About 80% of plant diseases can be traced to fungi, which have a great capacity to reproduce themselves both sexually and asexually. Fungi can grow on living or dead plant tissue and can survive in a dormant stage until conditions become favorable for their proliferation. They can penetrate plant tissue or grow on the plant's surface. Fungal spores, which act like seeds, are spread by wind, water, soil, and animals to other plants. Warm, humid conditions promote fungal growth. While many fungi play useful roles in plant growth, especially by forming mycorrhizal associations with the plant's roots, others cause such common plant diseases as anthracnose, late blight, apple scab, club root, black spot, damping off, and powdery mildew. Many fungi can attack are variety of plants, but some are specific to particular plants.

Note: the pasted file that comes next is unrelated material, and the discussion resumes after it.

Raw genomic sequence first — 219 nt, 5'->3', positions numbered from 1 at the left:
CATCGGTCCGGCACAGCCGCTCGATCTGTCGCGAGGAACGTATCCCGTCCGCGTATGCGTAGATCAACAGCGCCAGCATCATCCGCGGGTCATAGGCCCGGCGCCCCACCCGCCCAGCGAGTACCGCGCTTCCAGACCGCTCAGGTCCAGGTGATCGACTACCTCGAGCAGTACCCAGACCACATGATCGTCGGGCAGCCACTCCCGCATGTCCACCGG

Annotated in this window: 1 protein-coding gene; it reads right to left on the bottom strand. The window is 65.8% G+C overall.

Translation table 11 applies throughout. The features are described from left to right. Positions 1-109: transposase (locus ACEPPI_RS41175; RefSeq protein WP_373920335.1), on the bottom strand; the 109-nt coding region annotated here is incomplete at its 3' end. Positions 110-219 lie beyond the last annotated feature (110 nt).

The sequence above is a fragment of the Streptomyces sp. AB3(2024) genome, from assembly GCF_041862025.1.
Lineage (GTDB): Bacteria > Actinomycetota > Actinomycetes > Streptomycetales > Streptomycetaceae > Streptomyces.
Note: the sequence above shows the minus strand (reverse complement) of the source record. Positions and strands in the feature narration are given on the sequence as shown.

The list of fungi and the plants they infect is a long one. Black spot attacks roses, while brown rot damages stone fruits. Damping off is harmful to seeds and young plants. Downy mildew attacks flowers, some fruits, and most vegetables. Gray mold begins on plant debris and then moves on to attack flowers, fruits, and vegetables. Oak root fungus and oak wilt are particularly damaging to oaks and fruit trees. Peach leaf curl targets peaches and nectarines. Powdery mildew, rust, sooty mold, and southern blight attack a wide variety of plants, including grasses. Texas root rot and water mold root rot can also infect many different plants. Verticillium wilt targets tomatoes, potatoes, and strawberries.